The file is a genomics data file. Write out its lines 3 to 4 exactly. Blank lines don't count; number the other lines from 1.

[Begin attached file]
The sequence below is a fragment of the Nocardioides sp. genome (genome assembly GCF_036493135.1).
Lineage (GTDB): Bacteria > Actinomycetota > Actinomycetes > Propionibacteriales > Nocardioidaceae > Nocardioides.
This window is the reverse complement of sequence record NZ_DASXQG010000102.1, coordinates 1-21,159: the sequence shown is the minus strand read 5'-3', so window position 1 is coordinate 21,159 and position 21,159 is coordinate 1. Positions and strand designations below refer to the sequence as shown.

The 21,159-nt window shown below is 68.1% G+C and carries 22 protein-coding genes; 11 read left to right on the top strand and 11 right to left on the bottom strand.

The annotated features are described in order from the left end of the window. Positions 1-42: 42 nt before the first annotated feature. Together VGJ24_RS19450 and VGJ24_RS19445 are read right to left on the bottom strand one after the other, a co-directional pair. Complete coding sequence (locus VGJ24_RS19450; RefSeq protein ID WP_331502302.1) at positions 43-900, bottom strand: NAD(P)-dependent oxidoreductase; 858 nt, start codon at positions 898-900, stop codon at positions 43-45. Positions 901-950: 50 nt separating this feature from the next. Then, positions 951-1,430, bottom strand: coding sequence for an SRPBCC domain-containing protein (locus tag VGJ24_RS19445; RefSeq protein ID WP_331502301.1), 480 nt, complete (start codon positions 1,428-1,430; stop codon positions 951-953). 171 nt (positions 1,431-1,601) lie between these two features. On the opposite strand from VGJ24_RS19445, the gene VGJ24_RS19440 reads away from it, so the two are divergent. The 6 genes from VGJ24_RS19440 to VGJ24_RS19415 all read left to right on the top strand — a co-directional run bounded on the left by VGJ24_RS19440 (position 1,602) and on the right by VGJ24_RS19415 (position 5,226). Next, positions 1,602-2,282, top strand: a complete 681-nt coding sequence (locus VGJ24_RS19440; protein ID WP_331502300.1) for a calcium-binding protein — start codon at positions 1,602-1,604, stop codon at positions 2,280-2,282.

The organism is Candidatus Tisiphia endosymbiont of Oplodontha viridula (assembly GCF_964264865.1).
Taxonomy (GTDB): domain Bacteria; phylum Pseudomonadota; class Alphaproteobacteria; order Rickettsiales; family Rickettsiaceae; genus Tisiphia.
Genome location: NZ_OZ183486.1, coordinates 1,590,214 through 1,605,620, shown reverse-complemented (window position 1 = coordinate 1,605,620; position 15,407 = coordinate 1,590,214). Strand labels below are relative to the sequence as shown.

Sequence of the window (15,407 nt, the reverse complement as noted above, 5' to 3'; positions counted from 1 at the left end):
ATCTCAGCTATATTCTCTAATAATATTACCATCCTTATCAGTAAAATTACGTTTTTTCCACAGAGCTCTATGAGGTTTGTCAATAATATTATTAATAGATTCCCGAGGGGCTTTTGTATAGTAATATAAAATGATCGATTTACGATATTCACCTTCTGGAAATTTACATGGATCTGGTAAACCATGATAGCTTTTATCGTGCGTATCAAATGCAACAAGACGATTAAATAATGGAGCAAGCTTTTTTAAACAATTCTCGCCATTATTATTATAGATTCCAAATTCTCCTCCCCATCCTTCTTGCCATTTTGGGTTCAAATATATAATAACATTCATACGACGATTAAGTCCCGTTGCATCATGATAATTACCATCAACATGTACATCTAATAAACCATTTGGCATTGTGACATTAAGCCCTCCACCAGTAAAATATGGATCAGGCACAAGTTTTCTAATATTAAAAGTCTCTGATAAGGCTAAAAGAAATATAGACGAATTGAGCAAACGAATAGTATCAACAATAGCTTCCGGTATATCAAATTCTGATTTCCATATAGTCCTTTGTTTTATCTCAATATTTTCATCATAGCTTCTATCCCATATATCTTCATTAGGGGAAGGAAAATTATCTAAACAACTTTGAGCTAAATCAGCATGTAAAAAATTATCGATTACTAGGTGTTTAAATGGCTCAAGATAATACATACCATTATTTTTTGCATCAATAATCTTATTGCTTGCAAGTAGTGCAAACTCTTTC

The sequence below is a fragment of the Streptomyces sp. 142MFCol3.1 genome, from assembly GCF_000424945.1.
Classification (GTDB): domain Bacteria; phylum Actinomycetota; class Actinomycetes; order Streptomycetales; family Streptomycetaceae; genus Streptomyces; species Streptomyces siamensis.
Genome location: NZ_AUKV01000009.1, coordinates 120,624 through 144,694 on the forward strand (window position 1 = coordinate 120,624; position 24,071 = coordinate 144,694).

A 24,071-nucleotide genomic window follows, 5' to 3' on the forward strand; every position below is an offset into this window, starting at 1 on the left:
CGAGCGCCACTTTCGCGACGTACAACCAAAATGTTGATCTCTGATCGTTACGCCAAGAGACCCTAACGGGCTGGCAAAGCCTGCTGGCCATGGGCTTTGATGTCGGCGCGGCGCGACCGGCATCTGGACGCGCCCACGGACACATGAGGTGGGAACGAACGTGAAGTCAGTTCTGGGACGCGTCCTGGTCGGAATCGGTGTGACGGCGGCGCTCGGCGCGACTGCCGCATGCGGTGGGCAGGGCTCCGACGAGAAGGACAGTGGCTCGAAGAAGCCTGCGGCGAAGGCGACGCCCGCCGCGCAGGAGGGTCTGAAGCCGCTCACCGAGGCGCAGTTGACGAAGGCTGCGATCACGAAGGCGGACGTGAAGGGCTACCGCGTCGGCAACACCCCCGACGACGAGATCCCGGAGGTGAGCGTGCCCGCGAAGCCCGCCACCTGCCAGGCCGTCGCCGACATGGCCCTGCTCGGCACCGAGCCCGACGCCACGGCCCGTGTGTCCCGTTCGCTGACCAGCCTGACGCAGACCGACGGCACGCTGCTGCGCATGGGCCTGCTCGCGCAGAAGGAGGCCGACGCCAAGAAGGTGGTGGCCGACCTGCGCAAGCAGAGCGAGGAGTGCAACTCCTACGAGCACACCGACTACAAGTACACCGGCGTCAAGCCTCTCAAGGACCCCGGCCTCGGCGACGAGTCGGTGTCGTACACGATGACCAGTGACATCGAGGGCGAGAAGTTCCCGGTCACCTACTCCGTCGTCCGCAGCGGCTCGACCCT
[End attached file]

This window is the reverse complement of sequence record NZ_DASXQG010000102.1, coordinates 1-21,159: the sequence shown is the minus strand read 5'-3', so window position 1 is coordinate 21,159 and position 21,159 is coordinate 1. Positions and strand designations below refer to the sequence as shown.

The 21,159-nt window shown below is 68.1% G+C and carries 22 protein-coding genes; 11 read left to right on the top strand and 11 right to left on the bottom strand.